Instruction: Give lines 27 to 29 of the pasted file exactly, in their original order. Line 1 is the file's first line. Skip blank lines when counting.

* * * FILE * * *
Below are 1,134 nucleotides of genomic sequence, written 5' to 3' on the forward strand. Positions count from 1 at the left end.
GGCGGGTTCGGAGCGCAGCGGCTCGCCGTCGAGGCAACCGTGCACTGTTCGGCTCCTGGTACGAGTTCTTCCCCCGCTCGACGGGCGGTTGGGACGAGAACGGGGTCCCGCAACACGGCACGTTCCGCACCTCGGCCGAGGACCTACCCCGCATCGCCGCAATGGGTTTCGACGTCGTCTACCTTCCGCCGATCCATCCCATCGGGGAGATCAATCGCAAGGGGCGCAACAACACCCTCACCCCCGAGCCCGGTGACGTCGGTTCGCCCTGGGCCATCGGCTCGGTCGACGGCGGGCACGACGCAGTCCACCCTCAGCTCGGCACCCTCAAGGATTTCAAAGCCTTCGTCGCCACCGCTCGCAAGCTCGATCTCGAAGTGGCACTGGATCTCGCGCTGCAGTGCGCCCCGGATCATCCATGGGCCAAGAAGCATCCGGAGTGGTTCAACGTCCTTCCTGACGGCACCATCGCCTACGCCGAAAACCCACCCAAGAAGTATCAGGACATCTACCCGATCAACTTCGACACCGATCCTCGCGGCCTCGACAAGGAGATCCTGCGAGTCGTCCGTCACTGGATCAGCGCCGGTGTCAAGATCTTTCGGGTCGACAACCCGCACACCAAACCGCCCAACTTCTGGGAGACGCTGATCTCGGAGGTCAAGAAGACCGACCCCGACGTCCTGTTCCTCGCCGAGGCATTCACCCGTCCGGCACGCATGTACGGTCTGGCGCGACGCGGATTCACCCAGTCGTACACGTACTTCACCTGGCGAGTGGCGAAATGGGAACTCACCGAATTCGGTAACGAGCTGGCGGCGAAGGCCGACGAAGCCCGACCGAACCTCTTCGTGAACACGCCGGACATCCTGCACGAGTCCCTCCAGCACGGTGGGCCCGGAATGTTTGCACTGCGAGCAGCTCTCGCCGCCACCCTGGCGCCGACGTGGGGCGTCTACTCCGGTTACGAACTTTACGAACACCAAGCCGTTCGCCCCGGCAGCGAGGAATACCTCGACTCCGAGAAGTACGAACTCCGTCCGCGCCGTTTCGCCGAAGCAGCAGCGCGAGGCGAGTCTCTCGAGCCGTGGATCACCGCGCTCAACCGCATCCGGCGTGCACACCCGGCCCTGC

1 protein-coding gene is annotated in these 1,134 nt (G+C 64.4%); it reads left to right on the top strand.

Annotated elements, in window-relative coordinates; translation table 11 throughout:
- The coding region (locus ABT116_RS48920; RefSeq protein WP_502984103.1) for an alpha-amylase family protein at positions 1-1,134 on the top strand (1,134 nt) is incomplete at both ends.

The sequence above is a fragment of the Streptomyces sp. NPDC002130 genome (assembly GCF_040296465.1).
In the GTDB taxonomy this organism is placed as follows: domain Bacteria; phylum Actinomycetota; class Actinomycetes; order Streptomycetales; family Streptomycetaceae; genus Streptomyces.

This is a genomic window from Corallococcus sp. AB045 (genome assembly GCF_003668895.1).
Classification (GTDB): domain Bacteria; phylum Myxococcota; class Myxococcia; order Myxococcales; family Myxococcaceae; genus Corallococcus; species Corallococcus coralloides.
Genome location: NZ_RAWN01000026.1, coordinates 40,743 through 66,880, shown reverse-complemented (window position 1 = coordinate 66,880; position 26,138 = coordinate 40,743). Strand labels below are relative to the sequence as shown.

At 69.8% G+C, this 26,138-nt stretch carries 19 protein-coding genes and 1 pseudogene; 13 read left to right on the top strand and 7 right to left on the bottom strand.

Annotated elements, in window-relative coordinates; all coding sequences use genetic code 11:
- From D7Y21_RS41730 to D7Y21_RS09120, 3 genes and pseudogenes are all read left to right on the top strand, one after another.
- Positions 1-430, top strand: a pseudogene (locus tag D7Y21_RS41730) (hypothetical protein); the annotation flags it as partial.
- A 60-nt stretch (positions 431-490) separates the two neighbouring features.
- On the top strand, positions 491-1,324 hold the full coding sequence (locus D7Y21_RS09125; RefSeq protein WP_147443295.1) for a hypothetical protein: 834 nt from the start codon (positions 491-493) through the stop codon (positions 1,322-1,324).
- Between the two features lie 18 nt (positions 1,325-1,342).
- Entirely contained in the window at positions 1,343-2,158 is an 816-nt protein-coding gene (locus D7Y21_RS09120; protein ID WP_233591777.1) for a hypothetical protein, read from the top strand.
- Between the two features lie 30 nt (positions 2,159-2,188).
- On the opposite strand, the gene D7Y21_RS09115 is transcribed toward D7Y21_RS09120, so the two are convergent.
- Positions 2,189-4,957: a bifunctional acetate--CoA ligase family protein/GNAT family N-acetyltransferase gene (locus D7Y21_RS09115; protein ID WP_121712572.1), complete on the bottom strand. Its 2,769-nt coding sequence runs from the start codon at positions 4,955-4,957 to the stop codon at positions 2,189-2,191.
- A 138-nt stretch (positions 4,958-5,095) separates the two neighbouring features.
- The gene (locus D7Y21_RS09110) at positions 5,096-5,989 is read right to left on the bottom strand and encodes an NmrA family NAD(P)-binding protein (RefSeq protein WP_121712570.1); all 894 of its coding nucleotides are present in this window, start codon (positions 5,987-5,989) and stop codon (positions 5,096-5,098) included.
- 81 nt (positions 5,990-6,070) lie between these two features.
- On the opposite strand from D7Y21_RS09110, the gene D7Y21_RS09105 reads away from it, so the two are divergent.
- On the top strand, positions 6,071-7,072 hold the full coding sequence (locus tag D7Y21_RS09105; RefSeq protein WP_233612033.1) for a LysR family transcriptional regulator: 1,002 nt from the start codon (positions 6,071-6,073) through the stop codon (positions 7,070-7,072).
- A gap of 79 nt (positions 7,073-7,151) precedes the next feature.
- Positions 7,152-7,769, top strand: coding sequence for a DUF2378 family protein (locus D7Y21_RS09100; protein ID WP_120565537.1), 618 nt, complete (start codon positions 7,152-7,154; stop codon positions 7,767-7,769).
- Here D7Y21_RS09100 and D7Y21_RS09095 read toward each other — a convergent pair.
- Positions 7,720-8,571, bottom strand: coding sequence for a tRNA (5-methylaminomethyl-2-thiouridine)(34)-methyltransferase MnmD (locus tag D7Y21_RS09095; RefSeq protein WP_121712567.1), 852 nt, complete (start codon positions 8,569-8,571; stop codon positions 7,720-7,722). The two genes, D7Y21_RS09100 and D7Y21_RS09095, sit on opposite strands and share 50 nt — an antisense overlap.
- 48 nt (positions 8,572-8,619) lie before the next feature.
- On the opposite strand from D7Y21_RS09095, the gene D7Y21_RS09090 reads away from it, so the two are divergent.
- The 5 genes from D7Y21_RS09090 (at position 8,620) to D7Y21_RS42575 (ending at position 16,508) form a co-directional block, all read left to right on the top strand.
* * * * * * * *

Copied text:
- A gap of 79 nt (positions 7,073-7,151) precedes the next feature.
- Positions 7,152-7,769, top strand: coding sequence for a DUF2378 family protein (locus D7Y21_RS09100; protein ID WP_120565537.1), 618 nt, complete (start codon positions 7,152-7,154; stop codon positions 7,767-7,769).
- Here D7Y21_RS09100 and D7Y21_RS09095 read toward each other — a convergent pair.